Welcome to my stop on the FFBC Blog Tour for Romanov by Nadine Brandes! I am so ridiculously excited to share my thoughts with you today, as well as a giveaway- because I loved this book and can’t wait for you to fall in love with it too!Romanov by Nadine Brandes
Published by Thomas Nelson on May 7, 2019
Source:Copy provided by publisher for review
Goodreads• Amazon • Book Depository
The history books say I died.
They don’t know the half of it.
Anastasia “Nastya” Romanov was given a single mission: to smuggle an ancient spell into her suitcase on her way to exile in Siberia. It might be her family’s only salvation. But the leader of the Bolshevik army is after them . . . and he’s hunted Romanov before.
Nastya’s only chances of survival are to either release the spell, and deal with the consequences, or enlist help from Zash, the handsome soldier who doesn’t act like the average Bolshevik. Nastya’s never dabbled in magic before, but it doesn’t frighten her as much as her growing attraction for Zash. She likes him. She thinks he might even like her . . .
That is, until she’s on one side of a firing squad . . . and he’s on the other.
Finally, finally the Anastasia book of my heart! I have been searching for this book for what seems like eons. Some have been closer to what I had hoped for, some were really off the mark, but I never found the diamond in the rough. Until now. And the best way to explain both what I have been looking for and what Romanov contains that makes it so special is just to list the stuff I have been yearning for- and in some cases, didn’t even know how badly I needed until now!
- Historical accuracy. I think this is my problem with most Anastasia stories, honestly. For the sake of not spoiling stuff, I am going to keep this brief, but the author did her homework, guys. (And if this section is something really important for your enjoyment of the book, I am going to put this not-quite spoiler but sort of if you are like me and hate anything resembling a spoiler in tags.) View Spoiler »The author isn’t trying to negate actual science and historical facts here and pretend that the Romanovs didn’t die. And I won’t say more than that, but it’s handled incredibly well and while keeping history intact. « Hide Spoiler Obviously, there is some creative license used, because this is fiction after all, but it’s done very, very well. History, Exhibit A. It’s beyond gorgeous, especially in person, but positively haunting. So you can understand why it’s important to care about protecting certain fundamental authenticity. This is a family, a real family, who died only 101 years ago. Which brings me to my next point…
- These are real people, and this book makes them feel as such. I imagine it’s quite hard to undertake a task such as doing their stories justice. The author genuinely seems to care about them as people, not just as characters, and it shows. I’ve always held a soft spot for the family because they seem so… normal. How different were they really, than your family or mine? And this novel presents them as such complete human beings that it made my heart swell. They’re not perfect by any means, they have flaws, but they’ve got good hearts and always, always try to do the right thing. And some of them have a faith in the goodness of mankind that simply blew me away.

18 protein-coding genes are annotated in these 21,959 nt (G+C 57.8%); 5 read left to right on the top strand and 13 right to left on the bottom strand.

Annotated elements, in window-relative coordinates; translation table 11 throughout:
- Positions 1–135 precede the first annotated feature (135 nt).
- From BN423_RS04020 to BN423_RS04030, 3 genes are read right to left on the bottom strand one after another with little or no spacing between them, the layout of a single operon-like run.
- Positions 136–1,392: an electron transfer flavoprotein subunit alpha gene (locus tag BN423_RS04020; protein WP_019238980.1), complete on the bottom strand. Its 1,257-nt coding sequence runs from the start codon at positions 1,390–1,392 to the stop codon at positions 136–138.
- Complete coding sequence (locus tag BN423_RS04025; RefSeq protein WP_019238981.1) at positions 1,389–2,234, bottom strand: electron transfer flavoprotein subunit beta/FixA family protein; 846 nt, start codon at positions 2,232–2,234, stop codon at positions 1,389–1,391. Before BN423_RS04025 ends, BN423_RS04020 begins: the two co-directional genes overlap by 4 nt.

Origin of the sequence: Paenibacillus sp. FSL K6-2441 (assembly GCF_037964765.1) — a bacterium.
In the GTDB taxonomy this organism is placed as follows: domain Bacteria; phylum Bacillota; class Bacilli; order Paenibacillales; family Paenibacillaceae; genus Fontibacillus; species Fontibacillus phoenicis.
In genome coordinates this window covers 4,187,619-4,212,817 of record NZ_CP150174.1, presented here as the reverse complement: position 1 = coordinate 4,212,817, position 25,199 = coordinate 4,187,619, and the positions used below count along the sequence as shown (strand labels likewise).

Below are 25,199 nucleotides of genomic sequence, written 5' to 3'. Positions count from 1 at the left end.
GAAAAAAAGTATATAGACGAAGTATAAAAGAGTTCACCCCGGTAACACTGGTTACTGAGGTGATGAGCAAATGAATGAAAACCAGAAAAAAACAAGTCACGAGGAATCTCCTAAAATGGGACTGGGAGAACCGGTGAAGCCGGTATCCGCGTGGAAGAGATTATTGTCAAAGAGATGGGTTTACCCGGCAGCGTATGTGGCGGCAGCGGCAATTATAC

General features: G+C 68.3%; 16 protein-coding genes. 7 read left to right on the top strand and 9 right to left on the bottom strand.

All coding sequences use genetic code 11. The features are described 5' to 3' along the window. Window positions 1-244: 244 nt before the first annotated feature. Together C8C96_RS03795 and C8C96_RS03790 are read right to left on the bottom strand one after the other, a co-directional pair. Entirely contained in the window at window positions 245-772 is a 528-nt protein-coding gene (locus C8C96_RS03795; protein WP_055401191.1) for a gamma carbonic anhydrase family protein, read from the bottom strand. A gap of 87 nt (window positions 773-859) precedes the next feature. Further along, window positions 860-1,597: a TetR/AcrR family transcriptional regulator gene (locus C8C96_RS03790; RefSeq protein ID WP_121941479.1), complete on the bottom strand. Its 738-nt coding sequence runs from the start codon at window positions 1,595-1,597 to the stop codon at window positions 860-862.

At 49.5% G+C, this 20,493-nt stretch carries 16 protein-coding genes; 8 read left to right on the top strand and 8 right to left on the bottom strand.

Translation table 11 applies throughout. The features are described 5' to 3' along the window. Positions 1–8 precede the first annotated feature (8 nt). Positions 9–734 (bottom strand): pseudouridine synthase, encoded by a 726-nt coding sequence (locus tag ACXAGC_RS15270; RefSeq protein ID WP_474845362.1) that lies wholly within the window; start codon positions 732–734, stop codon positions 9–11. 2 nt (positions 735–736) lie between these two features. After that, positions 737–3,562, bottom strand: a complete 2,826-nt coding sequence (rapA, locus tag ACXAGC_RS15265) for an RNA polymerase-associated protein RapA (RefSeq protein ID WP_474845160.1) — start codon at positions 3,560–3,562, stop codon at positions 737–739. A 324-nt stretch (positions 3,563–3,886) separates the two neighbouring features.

- The story the author wove is phenomenal! So we all know the broader story, but that creative license I mentioned before? It’s awesome. Because the author uses it to expand on the larger-scale story to tell a tale that is many things at once. A tale that will make you feel so many things. There’s family, of course. So much family, and a focus on all the smaller relationship units within the larger family. There’s friendship, romance, betrayal, politics, and I could go on and on. This could be a sad tale about a girl who is betrayed by the Bolshevik soldier she grew to care for. But it isn’t. It’s infinitely more.
- There is a fantasy element that really worked for me. This is important, because it was the only reason I was hesitant to pick up the book in the first place. But I needn’t have worried, because I found the use of the fantastical a really clever way to make the story cohesive.
Bottom Line: At its core, Romanov is at once profoundly sad yet unflinchingly hopeful. And it’s this complex dichotomy that makes it such a compelling book. If you like historical fiction, this is one you cannot miss.
Win a copy of ROMANOV by by Nadine Brandes (US Only)